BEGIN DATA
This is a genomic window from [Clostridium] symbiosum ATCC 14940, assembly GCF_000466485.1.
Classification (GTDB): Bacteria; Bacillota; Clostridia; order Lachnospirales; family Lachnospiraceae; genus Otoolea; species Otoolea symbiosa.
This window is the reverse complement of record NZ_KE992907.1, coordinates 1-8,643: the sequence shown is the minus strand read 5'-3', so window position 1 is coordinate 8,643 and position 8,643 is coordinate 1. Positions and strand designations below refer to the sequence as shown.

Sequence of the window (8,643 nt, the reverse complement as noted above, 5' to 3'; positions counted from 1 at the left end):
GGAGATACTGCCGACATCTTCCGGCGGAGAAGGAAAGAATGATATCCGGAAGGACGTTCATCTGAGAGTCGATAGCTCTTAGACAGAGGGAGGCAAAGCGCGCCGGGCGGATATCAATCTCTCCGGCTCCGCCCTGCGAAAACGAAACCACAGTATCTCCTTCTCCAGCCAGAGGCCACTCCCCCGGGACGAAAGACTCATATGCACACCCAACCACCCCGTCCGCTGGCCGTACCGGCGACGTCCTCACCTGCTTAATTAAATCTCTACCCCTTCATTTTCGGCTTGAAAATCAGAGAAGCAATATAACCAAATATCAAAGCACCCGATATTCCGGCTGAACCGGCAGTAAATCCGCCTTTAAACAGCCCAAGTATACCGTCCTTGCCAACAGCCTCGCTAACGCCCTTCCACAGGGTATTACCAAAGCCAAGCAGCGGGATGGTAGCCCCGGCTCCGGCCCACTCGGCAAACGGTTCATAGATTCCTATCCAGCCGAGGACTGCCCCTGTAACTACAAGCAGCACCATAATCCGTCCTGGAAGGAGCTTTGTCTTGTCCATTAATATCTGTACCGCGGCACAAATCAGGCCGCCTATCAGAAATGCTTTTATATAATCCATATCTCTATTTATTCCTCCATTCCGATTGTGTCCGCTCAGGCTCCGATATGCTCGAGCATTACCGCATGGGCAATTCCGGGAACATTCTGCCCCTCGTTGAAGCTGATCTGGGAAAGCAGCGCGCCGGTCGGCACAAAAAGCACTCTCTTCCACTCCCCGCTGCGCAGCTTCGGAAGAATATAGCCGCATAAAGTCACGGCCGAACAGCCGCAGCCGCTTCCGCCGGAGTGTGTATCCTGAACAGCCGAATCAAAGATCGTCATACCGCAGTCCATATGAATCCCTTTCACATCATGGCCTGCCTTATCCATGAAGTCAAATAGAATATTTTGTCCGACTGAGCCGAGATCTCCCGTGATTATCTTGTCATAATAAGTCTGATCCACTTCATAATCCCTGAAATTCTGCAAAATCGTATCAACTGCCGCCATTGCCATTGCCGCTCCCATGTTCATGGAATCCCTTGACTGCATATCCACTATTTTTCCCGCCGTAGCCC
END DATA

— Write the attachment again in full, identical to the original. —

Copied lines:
This is a genomic window from [Clostridium] symbiosum ATCC 14940, assembly GCF_000466485.1.
Classification (GTDB): Bacteria; Bacillota; Clostridia; order Lachnospirales; family Lachnospiraceae; genus Otoolea; species Otoolea symbiosa.
This window is the reverse complement of record NZ_KE992907.1, coordinates 1-8,643: the sequence shown is the minus strand read 5'-3', so window position 1 is coordinate 8,643 and position 8,643 is coordinate 1. Positions and strand designations below refer to the sequence as shown.

Sequence of the window (8,643 nt, the reverse complement as noted above, 5' to 3'; positions counted from 1 at the left end):
GGAGATACTGCCGACATCTTCCGGCGGAGAAGGAAAGAATGATATCCGGAAGGACGTTCATCTGAGAGTCGATAGCTCTTAGACAGAGGGAGGCAAAGCGCGCCGGGCGGATATCAATCTCTCCGGCTCCGCCCTGCGAAAACGAAACCACAGTATCTCCTTCTCCAGCCAGAGGCCACTCCCCCGGGACGAAAGACTCATATGCACACCCAACCACCCCGTCCGCTGGCCGTACCGGCGACGTCCTCACCTGCTTAATTAAATCTCTACCCCTTCATTTTCGGCTTGAAAATCAGAGAAGCAATATAACCAAATATCAAAGCACCCGATATTCCGGCTGAACCGGCAGTAAATCCGCCTTTAAACAGCCCAAGTATACCGTCCTTGCCAACAGCCTCGCTAACGCCCTTCCACAGGGTATTACCAAAGCCAAGCAGCGGGATGGTAGCCCCGGCTCCGGCCCACTCGGCAAACGGTTCATAGATTCCTATCCAGCCGAGGACTGCCCCTGTAACTACAAGCAGCACCATAATCCGTCCTGGAAGGAGCTTTGTCTTGTCCATTAATATCTGTACCGCGGCACAAATCAGGCCGCCTATCAGAAATGCTTTTATATAATCCATATCTCTATTTATTCCTCCATTCCGATTGTGTCCGCTCAGGCTCCGATATGCTCGAGCATTACCGCATGGGCAATTCCGGGAACATTCTGCCCCTCGTTGAAGCTGATCTGGGAAAGCAGCGCGCCGGTCGGCACAAAAAGCACTCTCTTCCACTCCCCGCTGCGCAGCTTCGGAAGAATATAGCCGCATAAAGTCACGGCCGAACAGCCGCAGCCGCTTCCGCCGGAGTGTGTATCCTGAACAGCCGAATCAAAGATCGTCATACCGCAGTCCATATGAATCCCTTTCACATCATGGCCTGCCTTATCCATGAAGTCAAATAGAATATTTTGTCCGACTGAGCCGAGATCTCCCGTGATTATCTTGTCATAATAAGTCTGATCCACTTCATAATCCCTGAAATTCTGCAAAATCGTATCAACTGCCGCCATTGCCATTGCCGCTCCCATGTTCATGGAATCCCTTGACTGCATATCCACTATTTTTCCCGCCGTAGCCC